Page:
Smithsonian scientist Hannah Wood collecting and studying spiders in the Philippines for a separate research expedition.
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On first glance, Mecysmaucheniidae spiders, which live exclusively in New Zealand and southern regions of South America, do not look like much to the naked eye. Because they are minute spiders that hunt for prey on the ground, they are hard to spot, even with keen, trained eyes. But now, a team of researchers led by Smithsonian scientist Hannah Wood has discovered that these spiders are more remarkable than they look, with a surprising ability to strike their prey at lightning speed and with super-spider power, according to new findings reported in the scholarly journal Current Biology.
Using DNA analysis, Wood and the team found that the high-speed, power-amplified strikes have independently evolved at least four different times—a phenomena known as convergent evolution—within the Mecysmaucheniid family. The findings also contribute to Wood’s broader investigation into the evolution of the spider tree of life, shedding new light on how the bizarre “head” anatomy of trap-jaw spiders and their relatives may have allowed them to evolve unique survival abilities like power-amplified strikes.
“This research shows how little we know about spiders and how much there is still to discover,” said Wood, curator of spiders at the Smithsonian’s National Museum of Natural History. “The high-speed predatory attacks of these spiders were previously unknown. Many of the species I have been working with are also unknown to the scientific community. Scientists who are curious about natural history discover new things because they focus on understudied organisms rather than well-known model organisms. These new findings then begin filling in a puzzle, revealing epic stories about evolution across the tree of life.”
While in Madagascar in 2005, Wood was captivated by pelican spiders, a related but separate group from trap-jaw spiders. Pelican spiders have unusual, highly maneuverable jaw-like mouth parts scientifically known as chelicerae. They stalk other spiders and attack from a distance by reaching out with their long chelicerae, stabbing their prey with fangs located at the tips. Wood hypothesizes that the orientation of the muscles in the pelican spider’s elongated “head” allows them to make these unusual movements with their chelicerae.
Wood began to examine a close relative to the pelican spiders, the trap-jaw spiders, which had similarly modified “heads.” She investigated how trap-jaw spiders in Chile were using their unusual “head” anatomy and observed that they would stalk their prey with their chelicerae wide open, snapping them shut once their prey was close enough, similar to a mouse-trap. She recorded different species of trap-jaw spiders with the hunch that trap-jaw spiders might be using their specialized “head” anatomy to snap their chelicerae shut at extremely fast speeds.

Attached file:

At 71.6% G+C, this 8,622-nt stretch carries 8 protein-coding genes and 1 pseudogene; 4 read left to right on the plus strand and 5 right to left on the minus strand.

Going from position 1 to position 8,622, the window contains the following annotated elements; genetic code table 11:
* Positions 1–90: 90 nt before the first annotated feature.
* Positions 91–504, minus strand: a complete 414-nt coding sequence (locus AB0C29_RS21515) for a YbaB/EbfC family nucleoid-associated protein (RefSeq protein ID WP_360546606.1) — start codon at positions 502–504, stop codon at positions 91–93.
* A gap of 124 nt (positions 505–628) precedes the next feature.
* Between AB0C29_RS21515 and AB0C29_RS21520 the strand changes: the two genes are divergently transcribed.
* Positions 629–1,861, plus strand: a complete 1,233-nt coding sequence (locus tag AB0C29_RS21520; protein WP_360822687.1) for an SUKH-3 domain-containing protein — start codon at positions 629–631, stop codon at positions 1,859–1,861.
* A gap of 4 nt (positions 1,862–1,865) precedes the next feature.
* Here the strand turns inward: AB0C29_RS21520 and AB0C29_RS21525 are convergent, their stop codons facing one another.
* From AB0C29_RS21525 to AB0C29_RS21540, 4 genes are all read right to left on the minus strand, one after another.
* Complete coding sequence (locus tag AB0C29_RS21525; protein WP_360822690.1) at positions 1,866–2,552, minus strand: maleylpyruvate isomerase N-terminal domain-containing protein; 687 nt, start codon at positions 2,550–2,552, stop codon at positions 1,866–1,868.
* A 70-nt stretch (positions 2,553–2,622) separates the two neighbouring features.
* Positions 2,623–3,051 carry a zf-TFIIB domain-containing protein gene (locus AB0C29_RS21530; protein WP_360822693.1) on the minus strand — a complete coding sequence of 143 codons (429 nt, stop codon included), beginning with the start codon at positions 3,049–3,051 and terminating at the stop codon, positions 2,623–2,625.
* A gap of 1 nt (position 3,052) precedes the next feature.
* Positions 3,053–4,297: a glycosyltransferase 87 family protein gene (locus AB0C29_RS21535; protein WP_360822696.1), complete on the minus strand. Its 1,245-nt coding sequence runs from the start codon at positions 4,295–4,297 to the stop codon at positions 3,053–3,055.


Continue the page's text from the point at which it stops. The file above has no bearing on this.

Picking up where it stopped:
Wood used a high-speed camera to record the spiders—some species had to be recorded up to 40,000 frames a second. These videos showed that when target prey came close enough, the spiders snapped their chelicerae shut with incredible power and speed. That kind of predatory behavior had been observed before in the distantly related group of ants, but not in arachnids, the branch on the tree of life that includes spiders.
High-speed videos of 14 species of Mecysmaucheniid spiders revealed a great range of mouth-part closing speeds. The fastest species of trap-jaw spider snaps its mouth-parts shut more than 100 times faster than the slowest species.
Aside from sheer speed, the power output from four of the spider species exceeded the known power output of their muscles, the researchers found. This finding implies that the spiders’ movements cannot be directly powered by the spiders’ tiny muscles.
Instead, other structural mechanisms must have evolved that allow trap-jaw spiders to store energy required to produce their high-powered, lightning-quick movements. The biological ability of these spiders’ to release stored energy almost instantaneously results in power being amplified.
Wood and the researchers describe some of the anatomical differences between the power-amplified trap-jaw spiders and their close relatives. The research team is conducting additional investigations to better understand the underlying mechanism for storing energy for trap-jaw spiders’ power-amplified behavior, learn why these spiders originally evolved this behavior and discover what these spiders prey upon in the wild.
In addition to providing new insights into spiders and their evolution, the new findings may have broader implications beyond the field of natural history science.
“Many of our greatest innovations take their inspiration from nature,” Wood said. “Studying these spiders may give us clues that allow us to design tools or robots that move in novel ways.”
Funding for this project came from the National Science Foundation. Support for fieldwork came from the Lindsay Expedition, Exline-Frizzell Funds at California Academy of Sciences and the Schlinger Foundation.
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